Mercedes-Benz History: Daimler-Benz First Driving Simulator Behind the Scenes Look
A 180-degree projection wall shows simulated road scenes, complemented by houses, traffic signs, pedestrians and oncoming traffic
by John Clark | 07 April 2010
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In the design of new vehicles, a lot can be simulated satisfactorily on the computer these days – with the exception of human behavior. This was the main reason for Daimler Benz AG to build the driving simulator. It was inaugurated on May 10, 1985 at the Research Center in Berlin-Marienfelde. The company had invested DM 25 million to be able to research the behavior of driver and vehicle in road traffic even more intensively.
The engineers had been convinced of the driving simulator’s significance and its wide range of uses even before it was built, but obtaining approval of the investment required something of a plot. This was because the then chairman of the board of management, Gerhard Prinz, was not entirely convinced of the idea and its expensive consequences. So, before setting out on a flight, he was persuaded by two people from Daimler-Benz Research to pay a visit to Lufthansa’s flight simulator at Frankfurt/Main airport, get into the cockpit of a jet and experience the “feeling” of such a facility. After the experience, Prince was thoroughly convinced, and the board of management approved the investment.
Simulators did already exist at the time for airplanes but not for motor vehicles. So Daimler-Benz Research had to develop the simulator from scratch all by itself. In the process the developers were faced with new challenges time and again, arising from the highly complex system and its elaborate interaction of mechanics, hydraulics and electronics. And they had to observe a tight timeframe. They were still putting on the finishing touches during the night from May 9 to 10, 1985. Rumor has it that the last members of staff collapsed into their beds at two in the morning. But their commitment paid off: in the morning of May 10, 1985, the simulator functioned in exactly the way it was meant to do in demonstrations to invited guests. A new era in vehicle and traffic research had begun.
The driving simulator’s functioning can be described as follows. The test chamber is mounted on extendable and controllable hydraulic legs. Inside the chamber, a 180-degree projection wall shows simulated road scenes, realistically complemented by houses, traffic signs, pedestrians and oncoming traffic. A vehicle is placed in front of the projection wall, and its controls are connected to the simulator’s complex computer control system by means of data lines. And off we go: whatever the person at the wheel is doing in the way of steering, accelerating and braking is sensitively registered – and responded to – by the computer control system. The depicted scene changes constantly, and the chamber on its extendable hydraulic legs simulates the position of the car relative to the ground, for instance by simulating a nose dive under heavy braking or side tilt.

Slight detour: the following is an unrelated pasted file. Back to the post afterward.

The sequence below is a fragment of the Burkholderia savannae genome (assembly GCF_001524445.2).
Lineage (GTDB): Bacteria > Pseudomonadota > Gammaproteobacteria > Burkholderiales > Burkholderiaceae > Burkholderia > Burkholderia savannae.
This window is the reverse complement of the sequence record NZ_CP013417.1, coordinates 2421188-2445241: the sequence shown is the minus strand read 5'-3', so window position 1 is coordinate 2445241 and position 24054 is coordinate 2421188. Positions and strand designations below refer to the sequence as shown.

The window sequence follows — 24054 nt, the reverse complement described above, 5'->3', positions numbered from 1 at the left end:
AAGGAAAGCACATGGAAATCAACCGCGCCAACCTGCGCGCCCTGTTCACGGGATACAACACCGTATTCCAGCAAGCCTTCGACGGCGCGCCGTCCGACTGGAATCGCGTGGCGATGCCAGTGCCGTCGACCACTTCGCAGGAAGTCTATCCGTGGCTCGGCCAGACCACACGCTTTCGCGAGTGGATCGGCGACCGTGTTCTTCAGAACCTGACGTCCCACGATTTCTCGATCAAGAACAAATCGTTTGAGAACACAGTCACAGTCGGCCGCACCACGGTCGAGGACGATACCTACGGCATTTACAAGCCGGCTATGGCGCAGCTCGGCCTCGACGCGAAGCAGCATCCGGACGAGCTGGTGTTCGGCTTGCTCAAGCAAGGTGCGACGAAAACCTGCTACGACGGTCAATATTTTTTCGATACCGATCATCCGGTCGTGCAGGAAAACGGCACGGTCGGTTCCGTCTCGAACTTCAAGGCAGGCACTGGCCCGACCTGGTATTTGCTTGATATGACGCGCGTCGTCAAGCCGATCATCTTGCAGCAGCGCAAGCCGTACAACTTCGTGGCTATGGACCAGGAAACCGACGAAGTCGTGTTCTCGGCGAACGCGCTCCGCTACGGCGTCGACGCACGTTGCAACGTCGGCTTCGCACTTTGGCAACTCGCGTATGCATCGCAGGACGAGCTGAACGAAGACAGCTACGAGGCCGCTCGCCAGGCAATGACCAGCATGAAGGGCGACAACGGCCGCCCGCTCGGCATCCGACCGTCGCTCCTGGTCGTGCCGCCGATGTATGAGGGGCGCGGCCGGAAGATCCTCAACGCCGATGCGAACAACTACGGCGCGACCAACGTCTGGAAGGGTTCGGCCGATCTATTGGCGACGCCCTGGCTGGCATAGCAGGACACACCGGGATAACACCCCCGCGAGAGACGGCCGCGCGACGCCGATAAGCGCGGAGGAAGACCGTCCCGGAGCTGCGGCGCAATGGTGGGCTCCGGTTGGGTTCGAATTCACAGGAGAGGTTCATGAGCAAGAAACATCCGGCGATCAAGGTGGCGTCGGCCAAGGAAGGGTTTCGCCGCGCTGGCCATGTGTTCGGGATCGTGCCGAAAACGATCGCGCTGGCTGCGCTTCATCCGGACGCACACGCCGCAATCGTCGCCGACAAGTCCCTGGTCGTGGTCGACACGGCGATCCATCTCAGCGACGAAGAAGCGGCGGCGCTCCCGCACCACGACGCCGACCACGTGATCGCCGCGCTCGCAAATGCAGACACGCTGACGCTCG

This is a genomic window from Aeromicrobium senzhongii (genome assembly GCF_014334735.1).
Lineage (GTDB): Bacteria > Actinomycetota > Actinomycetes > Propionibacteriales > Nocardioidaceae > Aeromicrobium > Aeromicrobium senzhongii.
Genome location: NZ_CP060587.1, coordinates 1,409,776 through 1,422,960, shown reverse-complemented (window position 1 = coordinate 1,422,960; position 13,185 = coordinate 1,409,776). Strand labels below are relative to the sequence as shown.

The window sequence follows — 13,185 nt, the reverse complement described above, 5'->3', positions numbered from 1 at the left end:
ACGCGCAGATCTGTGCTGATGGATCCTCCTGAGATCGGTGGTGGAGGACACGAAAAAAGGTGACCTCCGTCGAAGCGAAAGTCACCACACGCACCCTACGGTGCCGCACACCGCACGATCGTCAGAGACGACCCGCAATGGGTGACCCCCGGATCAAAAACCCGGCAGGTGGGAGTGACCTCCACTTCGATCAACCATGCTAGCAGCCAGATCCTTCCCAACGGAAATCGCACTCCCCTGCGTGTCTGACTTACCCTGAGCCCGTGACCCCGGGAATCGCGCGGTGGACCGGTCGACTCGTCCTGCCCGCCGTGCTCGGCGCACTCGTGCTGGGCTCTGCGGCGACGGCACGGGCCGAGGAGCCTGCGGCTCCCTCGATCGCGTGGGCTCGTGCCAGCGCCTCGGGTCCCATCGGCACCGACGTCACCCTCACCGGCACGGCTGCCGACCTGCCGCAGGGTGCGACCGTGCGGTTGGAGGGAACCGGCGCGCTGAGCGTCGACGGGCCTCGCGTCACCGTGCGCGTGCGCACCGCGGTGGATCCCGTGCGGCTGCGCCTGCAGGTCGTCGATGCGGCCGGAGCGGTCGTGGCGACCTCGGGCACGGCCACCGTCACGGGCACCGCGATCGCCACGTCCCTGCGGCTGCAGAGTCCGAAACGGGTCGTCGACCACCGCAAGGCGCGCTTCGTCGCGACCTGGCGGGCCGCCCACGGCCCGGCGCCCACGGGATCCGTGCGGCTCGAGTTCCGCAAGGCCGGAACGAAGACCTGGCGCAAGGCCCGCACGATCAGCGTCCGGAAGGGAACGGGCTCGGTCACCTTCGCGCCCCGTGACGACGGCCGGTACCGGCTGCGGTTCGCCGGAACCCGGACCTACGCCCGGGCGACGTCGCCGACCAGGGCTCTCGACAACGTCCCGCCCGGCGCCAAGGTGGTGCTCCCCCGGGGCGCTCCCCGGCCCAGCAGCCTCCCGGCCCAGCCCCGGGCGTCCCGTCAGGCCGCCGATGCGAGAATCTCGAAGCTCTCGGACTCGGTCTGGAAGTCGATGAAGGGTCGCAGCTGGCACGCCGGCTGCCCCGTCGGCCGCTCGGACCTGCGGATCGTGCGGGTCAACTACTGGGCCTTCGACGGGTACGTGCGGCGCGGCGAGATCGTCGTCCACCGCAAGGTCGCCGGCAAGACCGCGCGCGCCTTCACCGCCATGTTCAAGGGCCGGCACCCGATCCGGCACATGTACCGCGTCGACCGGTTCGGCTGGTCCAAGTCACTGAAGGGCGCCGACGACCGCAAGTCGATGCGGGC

This sounds simple but in fact requires an extremely complex computing process. The driving simulator’s hydraulic system performs all assumed movements of the car in real time: when the car is steered into a left corner, the platform must tilt outwards to the right at the same moment and to the extent that corresponds to the car’s lateral dynamics. The illusion becomes perfect when the driver feels the corresponding return forces at the steering wheel and hears the squealing of the tires. All this and much more is produced by the driving simulator.
As a result the artificial trip is highly realistic – and has one big advantage over real-world driving: the reactions of the persons at the wheel can be watched closely, and specific tasks can be set to them as well, of course.
Let’s take the example of an evasive maneuver in a critical situation. How do the majority of drivers react? In the driving simulator, the Mercedes-Benz engineers established that the majority of test drivers stepped on the brake pedal quickly but not hard enough, thereby sacrificing valuable meters of stopping distance. This finding led to the development of Brake Assist (BAS) which identifies the situation and automatically increases brake pressure.
Such developments are time and again triggered by research work in the driving simulator which is subsequently also used for testing the relevant new technologies. In a series of tests made with Brake Assist, 55 test persons drove through a town at 50 km/h when suddenly a child ran out onto the street, requiring emergency braking in order to prevent an accident. BAS reduced the accident rate by 26 percent. It was first installed in a Mercedes-Benz production car in 1996 and today forms part of the standard specifications of all Mercedes-Benz passenger cars.
The driving simulator can also be used for testing cars which are still at the design stage and merely consist in the form of a collection of data. Engine, gearshift, suspension and brakes can be tested even before the first test cars are set up – under all weather and road conditions, in city traffic, on the motorway, in the mountains, in fog and facing a low sun. The tests are made in real time, with all the movements a car would make in normal operation, i.e. when negotiating bends at high speed, accelerating and braking.
And that’s still not all. The researchers also look into issues such as the most reasonable routing of a planned road, the “inviting” design of the entrance to a tunnel, or the stresses to which drivers are subjected in different traffic conditions. The scope of research using the driving simulator is very wide indeed.